Tag Archives: friends visiting

Fine or No Fine

While the Rhubarb Upside-Down Cake is baking in the oven, I’m finally writing this long-due post. A good friend of mine was visiting San Francisco back in Feb and I thought about writing this post, but one thing led to another and my well-planned “so-my-friend-visited-from-Israel-last-week” intro was no longer appropriate. That is, until he surprise visited last week again! So here we go again…taking action before it’s too late this time, because its a very fitting introduction to the study I want to talk about which was done in Haifa, the city where he’s from.

I’ve read this research a while back. It’s a great example of how the traditional economic incentives of giving people money or making people pay for something not leading to the action/behavior you want.

So, here’s the problem. Parents are often late to pick up their child or children from daycare in Israel. It’s not really a problem that my friends and I have to think about at our stage in life, but walk with me. Parents are supposed to pick up their kid from daycare at 4pm, but probably because of work and other commitments (or because they’re Israelis?…they can be late sometimes), they’re often running late. They came up with a solution: lets add a small fine to nudge parents to be on time. The fine will be 10 Israeli Shekel, which is around $3 USD, if the parents are more than 10 minutes late.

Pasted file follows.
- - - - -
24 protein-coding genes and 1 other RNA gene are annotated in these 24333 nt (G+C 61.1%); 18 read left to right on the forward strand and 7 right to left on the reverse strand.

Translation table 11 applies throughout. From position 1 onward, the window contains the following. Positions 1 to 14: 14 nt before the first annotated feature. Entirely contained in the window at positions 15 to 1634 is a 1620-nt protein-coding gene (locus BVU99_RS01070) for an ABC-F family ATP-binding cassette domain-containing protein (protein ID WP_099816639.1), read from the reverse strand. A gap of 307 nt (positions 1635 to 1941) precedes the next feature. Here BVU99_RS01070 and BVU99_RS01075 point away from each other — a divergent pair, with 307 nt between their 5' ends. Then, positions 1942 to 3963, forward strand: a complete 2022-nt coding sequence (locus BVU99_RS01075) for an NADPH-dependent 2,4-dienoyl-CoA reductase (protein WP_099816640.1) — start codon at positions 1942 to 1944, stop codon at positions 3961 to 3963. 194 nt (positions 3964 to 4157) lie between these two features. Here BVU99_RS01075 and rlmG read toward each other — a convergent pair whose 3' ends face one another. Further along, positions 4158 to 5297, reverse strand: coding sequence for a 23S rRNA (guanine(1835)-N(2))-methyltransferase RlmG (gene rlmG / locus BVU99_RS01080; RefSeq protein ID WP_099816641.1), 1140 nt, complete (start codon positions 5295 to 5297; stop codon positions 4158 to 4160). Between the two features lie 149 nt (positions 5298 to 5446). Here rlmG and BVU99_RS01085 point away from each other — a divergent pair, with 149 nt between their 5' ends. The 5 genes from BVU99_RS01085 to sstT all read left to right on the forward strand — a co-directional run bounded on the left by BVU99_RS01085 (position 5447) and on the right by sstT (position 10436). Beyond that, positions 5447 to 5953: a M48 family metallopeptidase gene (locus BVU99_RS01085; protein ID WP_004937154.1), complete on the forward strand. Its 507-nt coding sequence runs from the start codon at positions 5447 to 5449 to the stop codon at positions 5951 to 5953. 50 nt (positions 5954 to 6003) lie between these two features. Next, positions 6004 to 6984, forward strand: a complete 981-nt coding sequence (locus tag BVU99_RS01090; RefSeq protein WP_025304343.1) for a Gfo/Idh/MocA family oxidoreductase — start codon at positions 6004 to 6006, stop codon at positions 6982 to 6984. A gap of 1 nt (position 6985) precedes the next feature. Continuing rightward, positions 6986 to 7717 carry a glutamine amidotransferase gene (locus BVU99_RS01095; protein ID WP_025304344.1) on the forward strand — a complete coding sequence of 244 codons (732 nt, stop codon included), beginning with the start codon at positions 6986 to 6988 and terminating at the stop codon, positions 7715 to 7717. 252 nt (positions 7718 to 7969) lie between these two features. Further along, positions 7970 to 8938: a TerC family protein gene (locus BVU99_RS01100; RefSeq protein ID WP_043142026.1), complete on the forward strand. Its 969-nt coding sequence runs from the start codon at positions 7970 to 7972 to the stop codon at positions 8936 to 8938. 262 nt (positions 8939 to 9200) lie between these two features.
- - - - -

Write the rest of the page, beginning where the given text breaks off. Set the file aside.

They ran an experiment with 10 daycare centers around Haifa – 6 of them were randomized to introduce the fine, the rest were not to introduce the fine. And then the researchers observed for 10 weeks – what happened?

There were more parents who came late after the introduction of the fine, than at daycares without the introduction of the fine.

What? The fine was supposed to reduce the number of lateness, but it surprisingly went the other way and increased it.

Alright, well, that’s not great. Lets reverse it then. We don’t want to increase lateness, so lets put it back to normal. On the 17th week of the experiment, they removed the fines so that all the 10 daycares had no fine again. They found that the effects persisted – meaning that parents who were late with the fines remained late after the fines were removed! There were more parents arriving late to the daycares that previously had the fines even after the fine period was over…ahhhh!

 

Why did this happen?

The researchers hypothesize that it’s because parents and the daycare had an “incomplete contract” when it came to being late for pick-ups. This means that the exact consequences of arriving late were not specified. Without an explicit rule, some parents might feel that they shouldn’t be late too many times, and they’re not sure how the school will handle these situations. However, with the introduction of the fine, parents are now thinking “I’m paying for it, so its okay I’m a few minutes late! They’re taking care of my child.”

That’s just one possible explanation. In reality, the researchers were so surprised by the results that they wrote, “the possibility of an increase in the behavior being punished was not even considered” in the existing literature. And thus lies the importance of running experiments and testing whether your hypotheses are right or wrong, because we could sometimes surprise ourselves.